Structural integrity assessments typically aim to calculate the integrity of a component under nominal or best estimate conditions. To account for potential variability and uncertainty present in the system, safety factors are often applied to assessment inputs and outputs. This approach does not allow the level of conservatism present to be quantified, often leading to over-conservatism or inadvertent non-conservatism. Probabilistic assessments explicitly calculate the probability of failure based on distributions of the input parameters and hence quantify the margin present in the assessment, leading to a greater understanding of the system.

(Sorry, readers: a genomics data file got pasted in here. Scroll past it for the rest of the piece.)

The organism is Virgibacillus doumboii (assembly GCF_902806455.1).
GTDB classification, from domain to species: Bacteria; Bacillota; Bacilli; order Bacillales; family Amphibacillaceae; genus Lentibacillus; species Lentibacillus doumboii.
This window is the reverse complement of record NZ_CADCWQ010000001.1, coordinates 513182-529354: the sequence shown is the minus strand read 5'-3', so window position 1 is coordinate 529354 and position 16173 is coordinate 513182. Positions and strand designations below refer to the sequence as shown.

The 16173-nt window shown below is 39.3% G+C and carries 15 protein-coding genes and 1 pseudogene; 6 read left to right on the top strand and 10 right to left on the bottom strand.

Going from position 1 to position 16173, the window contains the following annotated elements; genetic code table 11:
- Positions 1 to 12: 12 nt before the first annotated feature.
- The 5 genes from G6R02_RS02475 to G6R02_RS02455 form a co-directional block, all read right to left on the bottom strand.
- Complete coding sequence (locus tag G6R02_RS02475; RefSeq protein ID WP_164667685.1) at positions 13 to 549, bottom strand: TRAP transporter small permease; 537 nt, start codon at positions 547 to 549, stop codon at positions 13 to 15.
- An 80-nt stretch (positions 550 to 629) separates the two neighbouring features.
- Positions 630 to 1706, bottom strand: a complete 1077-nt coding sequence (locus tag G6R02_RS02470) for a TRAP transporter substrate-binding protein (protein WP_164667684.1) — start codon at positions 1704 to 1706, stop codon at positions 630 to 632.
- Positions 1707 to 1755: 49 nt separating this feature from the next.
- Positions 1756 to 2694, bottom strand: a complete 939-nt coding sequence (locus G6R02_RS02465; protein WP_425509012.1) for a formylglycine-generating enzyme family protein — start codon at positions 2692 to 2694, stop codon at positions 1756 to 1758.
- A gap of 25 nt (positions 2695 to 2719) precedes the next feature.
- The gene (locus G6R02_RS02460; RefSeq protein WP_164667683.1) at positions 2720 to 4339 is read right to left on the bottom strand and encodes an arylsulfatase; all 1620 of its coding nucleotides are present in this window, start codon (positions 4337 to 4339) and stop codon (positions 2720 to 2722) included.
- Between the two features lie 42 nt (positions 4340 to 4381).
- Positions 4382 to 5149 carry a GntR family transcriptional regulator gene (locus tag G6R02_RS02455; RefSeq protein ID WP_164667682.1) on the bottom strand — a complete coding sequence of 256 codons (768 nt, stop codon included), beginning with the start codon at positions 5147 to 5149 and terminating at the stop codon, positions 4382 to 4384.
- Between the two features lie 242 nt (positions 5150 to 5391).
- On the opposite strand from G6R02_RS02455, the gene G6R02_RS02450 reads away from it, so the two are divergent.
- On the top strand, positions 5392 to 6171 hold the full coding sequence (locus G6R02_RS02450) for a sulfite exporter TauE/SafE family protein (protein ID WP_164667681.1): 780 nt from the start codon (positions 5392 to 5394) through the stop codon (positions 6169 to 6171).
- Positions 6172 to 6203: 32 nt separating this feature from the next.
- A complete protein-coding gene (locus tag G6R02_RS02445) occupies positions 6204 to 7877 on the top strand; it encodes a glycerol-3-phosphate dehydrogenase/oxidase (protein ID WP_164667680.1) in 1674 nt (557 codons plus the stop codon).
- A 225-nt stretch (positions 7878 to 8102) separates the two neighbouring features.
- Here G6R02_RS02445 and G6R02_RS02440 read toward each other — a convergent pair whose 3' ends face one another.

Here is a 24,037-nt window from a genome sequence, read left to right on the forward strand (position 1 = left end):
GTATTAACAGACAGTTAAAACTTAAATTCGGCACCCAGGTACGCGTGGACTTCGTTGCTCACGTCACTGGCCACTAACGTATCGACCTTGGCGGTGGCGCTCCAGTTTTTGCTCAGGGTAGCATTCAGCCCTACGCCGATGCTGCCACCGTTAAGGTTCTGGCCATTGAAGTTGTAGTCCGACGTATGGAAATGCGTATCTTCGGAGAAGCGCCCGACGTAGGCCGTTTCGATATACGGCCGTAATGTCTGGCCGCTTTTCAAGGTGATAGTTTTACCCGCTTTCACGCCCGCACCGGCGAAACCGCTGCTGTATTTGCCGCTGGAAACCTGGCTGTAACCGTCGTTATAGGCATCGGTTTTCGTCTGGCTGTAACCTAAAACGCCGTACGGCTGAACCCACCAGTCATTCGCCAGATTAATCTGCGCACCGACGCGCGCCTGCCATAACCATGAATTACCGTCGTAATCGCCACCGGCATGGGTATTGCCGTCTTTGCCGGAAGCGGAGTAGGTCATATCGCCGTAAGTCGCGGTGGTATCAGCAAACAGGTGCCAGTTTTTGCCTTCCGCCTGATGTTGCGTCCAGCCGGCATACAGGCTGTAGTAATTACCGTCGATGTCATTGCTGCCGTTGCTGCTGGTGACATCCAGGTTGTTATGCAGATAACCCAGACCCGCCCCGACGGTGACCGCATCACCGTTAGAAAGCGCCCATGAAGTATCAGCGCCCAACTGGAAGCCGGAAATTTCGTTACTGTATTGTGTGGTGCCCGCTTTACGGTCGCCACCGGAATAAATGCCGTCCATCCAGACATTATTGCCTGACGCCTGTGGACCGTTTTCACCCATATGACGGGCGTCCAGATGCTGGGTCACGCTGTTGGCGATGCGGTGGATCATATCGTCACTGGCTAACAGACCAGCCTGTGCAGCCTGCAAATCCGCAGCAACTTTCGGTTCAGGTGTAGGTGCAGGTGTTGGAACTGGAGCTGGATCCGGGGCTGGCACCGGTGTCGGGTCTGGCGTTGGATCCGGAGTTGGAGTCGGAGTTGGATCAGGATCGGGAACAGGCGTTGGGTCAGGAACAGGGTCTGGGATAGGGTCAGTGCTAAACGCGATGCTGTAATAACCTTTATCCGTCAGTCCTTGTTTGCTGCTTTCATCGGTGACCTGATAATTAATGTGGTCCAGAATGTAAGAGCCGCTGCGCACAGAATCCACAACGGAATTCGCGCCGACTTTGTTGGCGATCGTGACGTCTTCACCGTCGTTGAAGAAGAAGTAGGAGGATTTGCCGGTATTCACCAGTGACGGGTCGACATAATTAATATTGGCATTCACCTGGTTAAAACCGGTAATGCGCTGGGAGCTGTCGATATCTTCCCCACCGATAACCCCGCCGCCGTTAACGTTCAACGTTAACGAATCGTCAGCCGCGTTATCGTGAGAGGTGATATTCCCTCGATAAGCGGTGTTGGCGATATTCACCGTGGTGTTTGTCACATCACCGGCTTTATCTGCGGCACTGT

In this study a creep-fatigue damage assessment of a transiently loaded piping component is used as a vehicle to investigate some of the challenges and benefits of probabilistic assessments. A probabilistic assessment of the component life is compared to a lower-bound deterministic calculation to identify the mismatch in margin between the two results. The potential inaccuracies introduced when reducing the computational burden of Monte Carlo simulations with response surface methodologies are explored and tested. Finally, two challenges when attempting to underwrite a very low probability of failure are tackled: the inference of the shape of a distribution’s tails from limited experimental data and the uncertainty of extreme percentiles of finite Monte Carlo samples.